Filey is an Anglican name.

The Romans had a signal station on Carr Naze until about the 4th century. It has been suggested that the beach at Filey was an ideal place for the Anglo-Saxons to land after the Romans departed.

It is thought Filey is an Anglican name, meaning five leys, which means a clearing in a forest or meadow.

But it has been called Fucelac, Fivelei, Phyvelay, Fiflea, Philaw and Filo.

Records indicate that fishing took place in the 12th century, when Filey fishermen were landing fish as far away as Whitby and Grimsby, but fishing probably took place long before records began.

Filey fishermen would harvest fish such as herring from the North Sea. Vessels employed by the Filey fishermen would include cobles and more latterly yawls.

According to the Domesday Book of 1086, Filey was part of the manor of Falsgrave. During the Middle Ages, Filey was a village of considerable size but was a relatively poor community until the 17th century.

The oldest building in the town is now the site of the Filey Museum on Queen Street, built in 1696. Growth took place throughout the 18th century, when the population numbered around 600.

From the 18th century onwards, Filey became larger and more affluent.

Neighbouring Scarborough became popular after the discovery of health giving spa waters in the town's South Bay in the early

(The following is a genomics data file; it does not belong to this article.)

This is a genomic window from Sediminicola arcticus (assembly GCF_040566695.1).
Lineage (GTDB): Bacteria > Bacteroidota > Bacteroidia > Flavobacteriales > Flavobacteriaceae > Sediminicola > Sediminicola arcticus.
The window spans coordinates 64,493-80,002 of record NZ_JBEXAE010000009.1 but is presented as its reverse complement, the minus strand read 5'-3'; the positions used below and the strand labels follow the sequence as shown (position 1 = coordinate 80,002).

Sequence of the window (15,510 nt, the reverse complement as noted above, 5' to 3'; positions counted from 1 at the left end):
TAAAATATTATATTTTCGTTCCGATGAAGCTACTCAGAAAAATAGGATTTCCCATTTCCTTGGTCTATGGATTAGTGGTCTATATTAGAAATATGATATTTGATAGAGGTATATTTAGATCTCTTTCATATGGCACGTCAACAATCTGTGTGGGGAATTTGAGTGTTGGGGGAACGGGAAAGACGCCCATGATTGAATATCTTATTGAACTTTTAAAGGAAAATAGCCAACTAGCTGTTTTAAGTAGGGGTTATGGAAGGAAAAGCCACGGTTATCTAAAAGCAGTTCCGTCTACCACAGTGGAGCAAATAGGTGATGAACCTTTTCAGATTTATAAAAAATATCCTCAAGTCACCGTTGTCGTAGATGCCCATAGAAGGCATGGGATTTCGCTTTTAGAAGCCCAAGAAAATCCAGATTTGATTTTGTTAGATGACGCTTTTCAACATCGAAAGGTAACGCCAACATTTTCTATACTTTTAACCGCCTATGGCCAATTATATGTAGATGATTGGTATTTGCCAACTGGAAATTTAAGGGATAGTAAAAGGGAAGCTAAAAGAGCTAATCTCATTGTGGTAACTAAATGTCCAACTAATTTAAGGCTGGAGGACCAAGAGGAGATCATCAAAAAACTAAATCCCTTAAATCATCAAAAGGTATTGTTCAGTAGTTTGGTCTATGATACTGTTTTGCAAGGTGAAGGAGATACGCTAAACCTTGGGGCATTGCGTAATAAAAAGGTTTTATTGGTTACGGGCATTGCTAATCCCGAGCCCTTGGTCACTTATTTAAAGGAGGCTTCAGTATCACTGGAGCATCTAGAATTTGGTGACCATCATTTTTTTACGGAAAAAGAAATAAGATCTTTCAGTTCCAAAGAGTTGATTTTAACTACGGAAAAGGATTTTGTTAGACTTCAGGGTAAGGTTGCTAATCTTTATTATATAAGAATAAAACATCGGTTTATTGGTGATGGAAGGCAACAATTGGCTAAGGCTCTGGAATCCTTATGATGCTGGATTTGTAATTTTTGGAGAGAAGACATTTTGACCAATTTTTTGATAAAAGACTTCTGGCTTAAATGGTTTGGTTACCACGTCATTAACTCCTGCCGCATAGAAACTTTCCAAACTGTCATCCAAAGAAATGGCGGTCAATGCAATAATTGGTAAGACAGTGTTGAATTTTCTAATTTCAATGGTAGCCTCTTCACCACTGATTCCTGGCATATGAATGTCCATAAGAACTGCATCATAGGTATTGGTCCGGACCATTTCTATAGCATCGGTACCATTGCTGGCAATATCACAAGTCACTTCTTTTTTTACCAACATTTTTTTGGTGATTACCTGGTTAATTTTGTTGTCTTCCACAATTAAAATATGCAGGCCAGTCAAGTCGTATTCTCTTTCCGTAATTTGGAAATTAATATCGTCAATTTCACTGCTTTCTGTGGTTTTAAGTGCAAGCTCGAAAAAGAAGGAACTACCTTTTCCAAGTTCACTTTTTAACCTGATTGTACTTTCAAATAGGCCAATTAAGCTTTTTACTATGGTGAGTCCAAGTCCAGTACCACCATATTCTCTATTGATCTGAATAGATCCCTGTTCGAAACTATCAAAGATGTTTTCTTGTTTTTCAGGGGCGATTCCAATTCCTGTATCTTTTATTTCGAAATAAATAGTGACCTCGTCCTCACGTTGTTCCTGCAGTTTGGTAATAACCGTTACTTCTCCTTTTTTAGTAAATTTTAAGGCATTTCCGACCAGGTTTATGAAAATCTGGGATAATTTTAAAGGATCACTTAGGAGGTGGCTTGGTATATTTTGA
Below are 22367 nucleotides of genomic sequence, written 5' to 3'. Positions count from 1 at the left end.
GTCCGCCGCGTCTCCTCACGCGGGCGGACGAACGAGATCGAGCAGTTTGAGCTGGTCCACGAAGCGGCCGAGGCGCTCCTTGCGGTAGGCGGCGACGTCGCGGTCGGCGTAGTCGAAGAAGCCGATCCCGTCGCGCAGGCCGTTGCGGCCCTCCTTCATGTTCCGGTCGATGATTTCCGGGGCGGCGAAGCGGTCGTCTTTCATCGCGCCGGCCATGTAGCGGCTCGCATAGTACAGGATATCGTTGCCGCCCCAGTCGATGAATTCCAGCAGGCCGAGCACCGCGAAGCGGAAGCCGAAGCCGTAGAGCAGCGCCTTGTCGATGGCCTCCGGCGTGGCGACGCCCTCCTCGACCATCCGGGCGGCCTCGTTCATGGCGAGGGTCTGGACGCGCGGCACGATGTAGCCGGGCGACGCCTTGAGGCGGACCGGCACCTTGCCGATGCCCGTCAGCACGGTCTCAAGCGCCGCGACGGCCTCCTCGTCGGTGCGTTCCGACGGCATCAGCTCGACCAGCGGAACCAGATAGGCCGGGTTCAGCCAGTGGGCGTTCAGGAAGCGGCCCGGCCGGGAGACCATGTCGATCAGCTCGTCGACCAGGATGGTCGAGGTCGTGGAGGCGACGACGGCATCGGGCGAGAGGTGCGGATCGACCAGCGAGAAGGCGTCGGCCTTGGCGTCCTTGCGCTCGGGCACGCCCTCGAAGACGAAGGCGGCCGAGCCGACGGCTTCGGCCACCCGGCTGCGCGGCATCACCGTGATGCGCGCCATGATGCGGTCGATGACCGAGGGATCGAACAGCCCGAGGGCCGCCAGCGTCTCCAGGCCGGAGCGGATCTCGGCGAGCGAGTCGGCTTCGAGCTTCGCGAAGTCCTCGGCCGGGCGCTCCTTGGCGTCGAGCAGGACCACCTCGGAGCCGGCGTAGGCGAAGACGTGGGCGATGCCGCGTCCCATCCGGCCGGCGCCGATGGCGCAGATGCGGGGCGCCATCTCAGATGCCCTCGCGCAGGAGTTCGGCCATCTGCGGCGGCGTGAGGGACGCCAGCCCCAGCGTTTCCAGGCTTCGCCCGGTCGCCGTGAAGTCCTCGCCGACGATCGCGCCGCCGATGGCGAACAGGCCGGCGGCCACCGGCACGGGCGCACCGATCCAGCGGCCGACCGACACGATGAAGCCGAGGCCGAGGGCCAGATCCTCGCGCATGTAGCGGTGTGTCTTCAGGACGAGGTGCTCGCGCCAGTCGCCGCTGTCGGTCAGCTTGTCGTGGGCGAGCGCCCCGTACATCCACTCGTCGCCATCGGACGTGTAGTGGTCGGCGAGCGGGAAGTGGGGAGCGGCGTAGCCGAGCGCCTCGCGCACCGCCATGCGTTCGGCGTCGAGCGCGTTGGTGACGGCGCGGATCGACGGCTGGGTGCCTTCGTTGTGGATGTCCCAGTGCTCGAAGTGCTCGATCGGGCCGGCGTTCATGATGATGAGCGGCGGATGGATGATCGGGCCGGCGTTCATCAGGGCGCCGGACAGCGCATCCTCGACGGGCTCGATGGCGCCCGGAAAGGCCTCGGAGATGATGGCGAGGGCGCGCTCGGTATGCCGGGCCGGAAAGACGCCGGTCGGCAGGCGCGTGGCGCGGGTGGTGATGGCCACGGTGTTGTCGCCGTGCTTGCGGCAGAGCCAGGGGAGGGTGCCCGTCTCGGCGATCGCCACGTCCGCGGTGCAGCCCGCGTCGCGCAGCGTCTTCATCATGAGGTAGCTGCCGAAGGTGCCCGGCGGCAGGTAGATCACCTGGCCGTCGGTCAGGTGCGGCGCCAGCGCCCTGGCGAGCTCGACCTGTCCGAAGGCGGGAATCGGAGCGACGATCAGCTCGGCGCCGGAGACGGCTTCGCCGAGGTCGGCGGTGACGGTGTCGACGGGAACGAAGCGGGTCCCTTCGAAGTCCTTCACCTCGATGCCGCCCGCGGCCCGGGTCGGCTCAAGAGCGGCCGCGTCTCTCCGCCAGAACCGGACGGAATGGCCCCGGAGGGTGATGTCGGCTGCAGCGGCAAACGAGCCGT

1600s, but Filey Spa had been in existence since about the 1670s. Filey Spa consisted of a fresh water spring which has since disappeared due to cliff erosion. The Filey Spa certainly attracted early visitors to the town.

A great sea battle took place between 2324 September 1779 between John Paul Jones and Captain Richard Pearson. Jones was on the side of the American in their War of Independence. Captain Pearson surrendered after many hours of bloody battle.

Visitors came in increasing numbers during the early 1800s. By the late 1820s, the town was providing visitor facilities and

coaches travelling from Hull to Scarborough started calling at Filey from the mid 1820s, stopping at one of the town's first hotels, Foord's Hotel, built in 1824.

In 1835, a Birmingham solicitor John Wilkes Unett purchased seven acres of land and built the Crescent, which latterly became the Royal Crescent. It was opened during the 1850s and for the next century it became one of the most fashionable addresses in the whole of Northern England.

The railway had reached the town between 1846 and 1847, thus opening trade and tourist routes with the rest of the country.

The Seamer to Filey line opened in 1846 and the Filey to Bridlington route opened the following year.

During the Victorian and the Edwardian eras, musicians played in the gardens in Filey and this was carried on well into the

1950s.

This has recently been revived by the Town Council who invite silver and brass bands to play on a Sunday afternoon.

Butlin's Holiday camp was a great asset to Filey's economy. Construction of the site commenced in 1939 and in 1945 it became

a popular holiday resort. By the 1950s, it had the potential capacity for 10,000 holiday makers but it closed in 1984.